#1
I was just looking on google for some chords to learn and came across this one

A/A#

The chart said every chord that has A as a root so it did do A/(every note name) chromatically to cover all of the bass notes. So I guess they technically did cover all the chords.

Is this actually a practical chord or just put in their to cover every chord?
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#2
anything's a chord with three or more notes in it.. and they're all at your disposal.
Last edited by pepsi1187 at Jul 15, 2009,
#4
Quote by pepsi1187
anything's a chord with three or more notes in it.. and they're all at your disposal.


Why three? I know the definition says three, but why are two notes not a chord?
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#5
two notes is a double stop.

and yes i know anything is chord, that didn't really help much.
Earth without ART, is just Eh...
#6
Because a chord has to have a tonic a mediant and a dominant note. Dont ask why, thats just the rule
#7
I'm sure you could make that chord function, but on its own it's pretty useless.

TBH, it's more important to learn about harmony than it is to learn random chords. If you learn more about harmony (and voice leading) then you'll be creating new chords yourself (shape-wise, of course) that fit they way you want them to in a progression.
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#8
Quote by metalzeppelin
two notes is a double stop.

and yes i know anything is chord, that didn't really help much.


well you pretty much answered your own question in your post.
#9
Quote by pepsi1187
well you pretty much answered your own question in your post.


I thought the TS asked if it had a practical application, not if it was actually a chord.
#11
Very rarely will you see a chord written out that way. More often, a guitarist or pianist will be playing an A chord while the bass player independently plays an A# somewhere, usually for the purpose of chromatic motion. For instance,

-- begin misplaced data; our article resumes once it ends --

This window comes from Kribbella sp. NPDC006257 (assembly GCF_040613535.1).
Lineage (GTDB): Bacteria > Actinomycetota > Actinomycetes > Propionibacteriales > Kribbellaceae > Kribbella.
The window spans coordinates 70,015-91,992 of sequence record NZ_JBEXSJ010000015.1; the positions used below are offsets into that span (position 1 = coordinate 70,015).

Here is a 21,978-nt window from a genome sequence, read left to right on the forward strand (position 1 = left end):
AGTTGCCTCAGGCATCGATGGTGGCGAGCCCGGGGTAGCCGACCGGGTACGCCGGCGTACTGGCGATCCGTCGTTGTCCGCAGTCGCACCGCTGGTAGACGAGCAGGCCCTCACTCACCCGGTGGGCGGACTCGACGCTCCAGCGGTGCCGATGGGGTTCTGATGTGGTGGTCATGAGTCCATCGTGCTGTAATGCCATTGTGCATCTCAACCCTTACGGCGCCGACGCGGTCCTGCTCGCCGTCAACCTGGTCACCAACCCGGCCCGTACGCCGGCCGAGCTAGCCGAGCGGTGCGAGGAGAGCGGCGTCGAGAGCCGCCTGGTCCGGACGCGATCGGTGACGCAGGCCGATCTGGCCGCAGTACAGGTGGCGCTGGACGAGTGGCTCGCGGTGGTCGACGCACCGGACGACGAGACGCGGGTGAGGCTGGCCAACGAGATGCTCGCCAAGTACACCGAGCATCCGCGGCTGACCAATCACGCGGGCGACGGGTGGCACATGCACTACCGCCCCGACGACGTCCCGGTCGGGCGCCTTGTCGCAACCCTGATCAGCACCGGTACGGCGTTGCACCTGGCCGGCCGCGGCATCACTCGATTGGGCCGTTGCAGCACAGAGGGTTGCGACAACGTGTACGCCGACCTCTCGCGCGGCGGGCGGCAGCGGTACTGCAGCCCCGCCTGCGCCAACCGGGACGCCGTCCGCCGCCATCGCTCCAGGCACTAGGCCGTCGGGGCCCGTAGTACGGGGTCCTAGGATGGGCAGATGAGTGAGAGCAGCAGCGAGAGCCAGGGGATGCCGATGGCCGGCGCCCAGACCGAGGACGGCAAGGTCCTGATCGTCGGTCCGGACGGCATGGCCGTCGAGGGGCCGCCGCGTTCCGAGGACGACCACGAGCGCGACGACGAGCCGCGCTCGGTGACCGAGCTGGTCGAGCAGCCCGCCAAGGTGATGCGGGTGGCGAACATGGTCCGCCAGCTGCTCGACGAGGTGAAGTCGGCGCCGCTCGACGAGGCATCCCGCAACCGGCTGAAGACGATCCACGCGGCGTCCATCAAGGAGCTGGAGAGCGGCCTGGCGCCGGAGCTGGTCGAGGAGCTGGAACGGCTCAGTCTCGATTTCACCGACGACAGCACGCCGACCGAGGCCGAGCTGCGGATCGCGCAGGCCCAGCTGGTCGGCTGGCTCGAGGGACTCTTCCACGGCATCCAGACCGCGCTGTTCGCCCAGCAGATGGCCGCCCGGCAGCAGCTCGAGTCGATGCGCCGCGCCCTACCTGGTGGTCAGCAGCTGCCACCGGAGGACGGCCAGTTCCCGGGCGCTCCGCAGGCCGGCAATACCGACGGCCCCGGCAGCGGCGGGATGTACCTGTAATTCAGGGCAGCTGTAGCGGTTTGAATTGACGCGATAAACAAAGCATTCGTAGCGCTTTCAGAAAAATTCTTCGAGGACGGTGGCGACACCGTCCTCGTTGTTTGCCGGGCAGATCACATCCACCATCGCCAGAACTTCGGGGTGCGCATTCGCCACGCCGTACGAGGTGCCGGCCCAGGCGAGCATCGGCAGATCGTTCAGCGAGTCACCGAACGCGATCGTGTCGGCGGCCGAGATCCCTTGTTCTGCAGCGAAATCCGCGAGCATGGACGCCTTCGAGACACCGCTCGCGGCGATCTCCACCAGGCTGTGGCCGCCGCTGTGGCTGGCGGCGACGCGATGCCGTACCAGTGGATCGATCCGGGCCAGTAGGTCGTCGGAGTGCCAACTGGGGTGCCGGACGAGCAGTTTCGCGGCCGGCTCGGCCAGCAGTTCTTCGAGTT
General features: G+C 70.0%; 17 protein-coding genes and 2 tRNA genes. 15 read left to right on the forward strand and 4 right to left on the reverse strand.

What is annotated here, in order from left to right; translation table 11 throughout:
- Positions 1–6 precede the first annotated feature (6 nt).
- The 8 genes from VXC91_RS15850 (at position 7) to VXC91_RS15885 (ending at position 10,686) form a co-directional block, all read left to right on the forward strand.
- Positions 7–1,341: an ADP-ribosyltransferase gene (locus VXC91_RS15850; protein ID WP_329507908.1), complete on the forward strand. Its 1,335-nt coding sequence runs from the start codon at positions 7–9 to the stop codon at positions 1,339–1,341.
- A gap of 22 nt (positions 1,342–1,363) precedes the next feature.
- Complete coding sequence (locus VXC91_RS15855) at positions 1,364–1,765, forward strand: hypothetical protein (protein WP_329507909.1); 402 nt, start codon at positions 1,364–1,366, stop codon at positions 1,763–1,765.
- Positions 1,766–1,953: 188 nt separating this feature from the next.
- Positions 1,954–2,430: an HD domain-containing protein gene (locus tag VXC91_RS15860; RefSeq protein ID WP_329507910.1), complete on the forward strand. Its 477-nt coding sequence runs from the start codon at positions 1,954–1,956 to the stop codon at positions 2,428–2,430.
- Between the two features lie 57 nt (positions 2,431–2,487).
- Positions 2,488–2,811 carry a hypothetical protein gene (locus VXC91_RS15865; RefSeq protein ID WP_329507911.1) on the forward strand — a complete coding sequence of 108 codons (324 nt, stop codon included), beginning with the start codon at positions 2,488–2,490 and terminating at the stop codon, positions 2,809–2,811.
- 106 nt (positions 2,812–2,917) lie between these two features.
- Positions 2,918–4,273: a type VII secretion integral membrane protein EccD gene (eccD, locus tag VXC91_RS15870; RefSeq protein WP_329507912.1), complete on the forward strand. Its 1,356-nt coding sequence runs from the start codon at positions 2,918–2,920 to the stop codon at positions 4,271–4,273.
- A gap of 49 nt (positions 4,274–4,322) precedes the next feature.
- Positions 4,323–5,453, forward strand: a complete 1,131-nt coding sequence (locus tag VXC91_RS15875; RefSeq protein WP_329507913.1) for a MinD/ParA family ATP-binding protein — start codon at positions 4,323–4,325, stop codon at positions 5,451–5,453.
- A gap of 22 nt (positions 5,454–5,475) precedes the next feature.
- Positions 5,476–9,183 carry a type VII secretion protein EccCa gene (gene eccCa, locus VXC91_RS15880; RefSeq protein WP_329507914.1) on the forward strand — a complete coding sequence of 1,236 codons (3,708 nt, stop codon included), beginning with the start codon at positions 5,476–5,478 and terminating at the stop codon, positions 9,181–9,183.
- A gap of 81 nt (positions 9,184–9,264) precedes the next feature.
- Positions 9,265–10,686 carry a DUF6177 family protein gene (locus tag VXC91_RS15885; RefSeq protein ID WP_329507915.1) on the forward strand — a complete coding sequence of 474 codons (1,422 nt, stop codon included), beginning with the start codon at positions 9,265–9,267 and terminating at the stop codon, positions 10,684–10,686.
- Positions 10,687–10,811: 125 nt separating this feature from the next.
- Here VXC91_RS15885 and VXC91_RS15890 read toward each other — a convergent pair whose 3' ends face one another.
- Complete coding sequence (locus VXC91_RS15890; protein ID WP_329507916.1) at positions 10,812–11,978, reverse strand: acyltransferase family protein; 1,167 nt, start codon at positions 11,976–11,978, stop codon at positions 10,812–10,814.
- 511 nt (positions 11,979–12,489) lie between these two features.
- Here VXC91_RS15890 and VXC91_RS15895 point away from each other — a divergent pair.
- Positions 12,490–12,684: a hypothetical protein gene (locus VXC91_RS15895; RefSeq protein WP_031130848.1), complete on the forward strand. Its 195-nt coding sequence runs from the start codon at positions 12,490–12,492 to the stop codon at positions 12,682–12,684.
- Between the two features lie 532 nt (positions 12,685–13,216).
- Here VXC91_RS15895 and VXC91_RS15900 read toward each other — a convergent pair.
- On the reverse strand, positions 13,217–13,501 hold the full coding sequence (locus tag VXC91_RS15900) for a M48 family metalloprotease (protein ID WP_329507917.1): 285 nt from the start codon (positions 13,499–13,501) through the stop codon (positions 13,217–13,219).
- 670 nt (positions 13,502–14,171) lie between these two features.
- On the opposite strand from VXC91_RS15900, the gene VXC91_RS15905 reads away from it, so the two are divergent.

Chords: Amaj        Bm7 E7
Bass:   A A A# A# B F E G#
in which the bass player is using the A# to lead chromatically into the B.
#12
i use that chord as a passing chord sometimes.

Play with a bluesey feel E -> A -> A/A# -> B there ya go, just found a use for that chord
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#13
Quote by metalzeppelin
I was just looking on google for some chords to learn and came across this one

A/A#

The chart said every chord that has A as a root so it did do A/(every note name) chromatically to cover all of the bass notes. So I guess they technically did cover all the chords.

Is this actually a practical chord or just put in their to cover every chord?


Haha i think that sometimes too. I mean it could be useful in rare scenarios. And that still doesn't change the fact that it exists. 90% of everything you use in music theory is not applicable for a particular person. Same with life.
#14
It's basically an B♭m/Δ7♭5

Don't ask me what it's used for, or where it's used, cause I haven't been through enough (jazz side of) music theory yet.

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#15
Quote by metalzeppelin
I was just looking on google for some chords to learn and came across this one

A/A#

The chart said every chord that has A as a root so it did do A/(every note name) chromatically to cover all of the bass notes. So I guess they technically did cover all the chords.

Is this actually a practical chord or just put in their to cover every chord?



It's "just put in their to cover every chord"

It is not a practical or commonly used chord.
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#16
Quote by metalzeppelin
two notes is a double stop.

and yes i know anything is chord, that didn't really help much.


nope, 2 notes is a diad, 3 notes is a triad. a triad (or more) is considered a chord. 2 notes aren't considered a chord.

a double stop is a "technique" when playing